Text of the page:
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Topic: Lay Summaries

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Episode 23: Speaking of Buzzwords in Medical Writing, What About AI? – Part II
Welcome back to TriloTalk! As promised, we are continuing the conversation about buzzwords in medical writing. In this episode, our guests Lisa and Art explore the topic of medical writing...
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Communicating With Patients: Why It Matters and How to Do It Better
Welcome to the Medical Writing Supplement of International Clinical Trials. We are delighted to present this edition, where we explore the landscape of communication with patients and the general public....
Journal: Medical Writing Supplement of International Clinical Trials, ICT
Date: February 2024
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Episode 19: Elevating the voice of patients: the role of medical writers in making a difference
In this episode, Lisa Chamberlain James, Senior Partner at Trilogy Writing & Consulting, and Magnolia Correa, Marketing Communications Manager at Trilogy Writing & Consulting, delve into their shared passion for...
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Episode 12: PIF and PIF Tick. What are these and why are they important?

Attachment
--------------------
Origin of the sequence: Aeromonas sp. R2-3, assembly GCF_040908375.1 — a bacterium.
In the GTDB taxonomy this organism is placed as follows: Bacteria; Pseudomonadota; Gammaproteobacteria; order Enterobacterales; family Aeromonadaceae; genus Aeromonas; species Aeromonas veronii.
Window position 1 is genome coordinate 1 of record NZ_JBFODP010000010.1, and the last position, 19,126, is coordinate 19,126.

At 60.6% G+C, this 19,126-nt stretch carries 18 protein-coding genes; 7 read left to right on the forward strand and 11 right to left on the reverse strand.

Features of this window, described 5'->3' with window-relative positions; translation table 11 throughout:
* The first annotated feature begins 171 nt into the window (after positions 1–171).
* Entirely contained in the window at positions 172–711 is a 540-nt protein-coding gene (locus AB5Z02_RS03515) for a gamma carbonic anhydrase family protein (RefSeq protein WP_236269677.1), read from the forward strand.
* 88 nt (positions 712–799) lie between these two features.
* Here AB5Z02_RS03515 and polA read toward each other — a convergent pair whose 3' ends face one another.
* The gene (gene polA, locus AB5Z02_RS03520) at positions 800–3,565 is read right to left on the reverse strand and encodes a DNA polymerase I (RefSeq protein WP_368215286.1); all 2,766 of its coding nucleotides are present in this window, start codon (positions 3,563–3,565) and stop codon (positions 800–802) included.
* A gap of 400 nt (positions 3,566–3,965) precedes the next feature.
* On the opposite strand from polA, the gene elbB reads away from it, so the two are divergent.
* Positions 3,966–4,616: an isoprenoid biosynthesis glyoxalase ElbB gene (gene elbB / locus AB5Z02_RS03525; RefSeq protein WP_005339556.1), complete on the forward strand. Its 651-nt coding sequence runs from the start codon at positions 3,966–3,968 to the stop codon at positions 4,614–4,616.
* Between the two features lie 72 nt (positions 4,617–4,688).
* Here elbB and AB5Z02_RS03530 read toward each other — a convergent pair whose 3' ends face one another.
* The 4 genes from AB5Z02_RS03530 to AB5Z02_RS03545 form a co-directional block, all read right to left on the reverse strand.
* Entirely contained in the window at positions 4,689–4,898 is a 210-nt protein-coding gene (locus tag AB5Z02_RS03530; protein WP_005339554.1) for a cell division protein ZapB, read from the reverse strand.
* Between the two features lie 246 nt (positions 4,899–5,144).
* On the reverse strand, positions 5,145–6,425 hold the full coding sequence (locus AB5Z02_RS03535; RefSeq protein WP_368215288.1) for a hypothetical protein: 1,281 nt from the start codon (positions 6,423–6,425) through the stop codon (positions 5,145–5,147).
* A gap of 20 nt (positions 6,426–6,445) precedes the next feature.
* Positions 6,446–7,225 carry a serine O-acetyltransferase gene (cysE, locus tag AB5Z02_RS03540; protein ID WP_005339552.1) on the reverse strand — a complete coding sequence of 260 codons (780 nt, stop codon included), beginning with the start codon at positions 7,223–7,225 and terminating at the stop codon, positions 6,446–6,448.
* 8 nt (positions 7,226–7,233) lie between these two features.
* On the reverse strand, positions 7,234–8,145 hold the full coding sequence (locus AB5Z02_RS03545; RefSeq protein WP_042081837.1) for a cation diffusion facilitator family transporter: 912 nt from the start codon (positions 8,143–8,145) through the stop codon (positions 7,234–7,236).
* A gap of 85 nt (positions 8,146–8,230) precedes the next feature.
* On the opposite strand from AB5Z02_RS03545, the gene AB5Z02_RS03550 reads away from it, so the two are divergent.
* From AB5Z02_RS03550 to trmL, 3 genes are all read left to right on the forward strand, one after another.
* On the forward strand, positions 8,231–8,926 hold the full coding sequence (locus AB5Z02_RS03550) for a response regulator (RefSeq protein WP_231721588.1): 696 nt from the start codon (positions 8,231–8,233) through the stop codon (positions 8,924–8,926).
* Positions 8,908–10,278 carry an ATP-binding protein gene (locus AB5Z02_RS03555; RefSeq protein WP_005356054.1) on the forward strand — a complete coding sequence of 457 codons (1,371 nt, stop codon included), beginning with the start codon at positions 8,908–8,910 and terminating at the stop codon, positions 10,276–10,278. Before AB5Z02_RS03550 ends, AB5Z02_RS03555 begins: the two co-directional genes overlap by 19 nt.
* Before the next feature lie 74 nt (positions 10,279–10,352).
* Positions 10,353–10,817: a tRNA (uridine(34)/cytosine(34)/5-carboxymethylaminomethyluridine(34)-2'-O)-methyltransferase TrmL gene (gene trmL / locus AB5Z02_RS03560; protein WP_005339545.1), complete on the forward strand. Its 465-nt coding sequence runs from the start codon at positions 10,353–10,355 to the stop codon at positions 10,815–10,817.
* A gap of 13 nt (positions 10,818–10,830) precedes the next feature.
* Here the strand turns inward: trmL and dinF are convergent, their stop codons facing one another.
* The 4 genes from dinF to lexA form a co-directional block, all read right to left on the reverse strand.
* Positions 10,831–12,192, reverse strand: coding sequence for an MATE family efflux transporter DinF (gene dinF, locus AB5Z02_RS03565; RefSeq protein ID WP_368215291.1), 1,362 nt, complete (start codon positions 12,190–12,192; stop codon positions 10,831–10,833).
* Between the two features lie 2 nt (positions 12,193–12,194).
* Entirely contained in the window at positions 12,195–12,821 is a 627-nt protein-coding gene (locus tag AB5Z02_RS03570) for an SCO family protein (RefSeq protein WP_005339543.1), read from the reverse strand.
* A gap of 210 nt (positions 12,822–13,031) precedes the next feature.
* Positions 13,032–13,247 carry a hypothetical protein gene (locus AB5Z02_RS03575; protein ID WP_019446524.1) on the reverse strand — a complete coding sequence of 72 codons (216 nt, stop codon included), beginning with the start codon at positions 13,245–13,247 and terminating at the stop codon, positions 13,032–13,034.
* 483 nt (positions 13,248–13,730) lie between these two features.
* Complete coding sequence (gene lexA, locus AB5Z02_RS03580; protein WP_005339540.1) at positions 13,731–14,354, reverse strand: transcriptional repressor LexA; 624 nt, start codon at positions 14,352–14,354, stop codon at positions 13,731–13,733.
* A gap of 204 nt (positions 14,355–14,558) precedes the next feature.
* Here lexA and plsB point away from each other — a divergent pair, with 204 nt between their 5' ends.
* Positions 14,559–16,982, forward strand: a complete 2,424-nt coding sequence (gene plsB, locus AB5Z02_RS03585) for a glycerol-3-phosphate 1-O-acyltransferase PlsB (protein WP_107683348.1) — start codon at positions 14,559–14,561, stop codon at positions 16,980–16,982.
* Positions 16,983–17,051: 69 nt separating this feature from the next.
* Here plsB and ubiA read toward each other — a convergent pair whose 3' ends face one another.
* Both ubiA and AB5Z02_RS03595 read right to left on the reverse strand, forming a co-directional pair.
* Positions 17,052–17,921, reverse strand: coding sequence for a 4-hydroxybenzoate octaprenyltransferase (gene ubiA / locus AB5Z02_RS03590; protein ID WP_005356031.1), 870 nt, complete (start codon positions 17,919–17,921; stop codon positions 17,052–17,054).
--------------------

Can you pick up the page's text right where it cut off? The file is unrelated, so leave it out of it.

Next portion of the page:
In this episode, Lisa Chamberlain James, Senior Partner at Trilogy Writing & Consulting talks to Dan Wills, Quality Mark Manager at Patient Information Forum (PIF) about the PIF TICK accreditation and its...
Date: September 2022
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Writing Lay Summaries
January 22, 2020 | London, UK Trilogy hosted a discussion on writing Lay Summaries and their experience on how to overcome the unique challenges found when writing these types of...
TriloTakes
TriloTake on Lay Summaries
Listen to Lisa Chamberlain James, Senior Partner at Trilogy, talk about her take on Lay Summaries – what are the opportunities and what are the challenges?
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Writing Lay Summaries
November 05, 2020 | Virtual Trilogy hosted a discussion on writing Lay Summaries and their experience on how to overcome the unique challenges found when writing these types of documents.
Lay Summaries
Episode 5: Lay Summaries
Writing for a non-specialist audience represents challenges beyond writing in a simpler language. Writing a fit-for-purpose document for the general public involves lay language, lay presentation, and lay science. Join...
Date: January 2022
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Plain Language Summaries of Publications – what has COVID-19 taught us?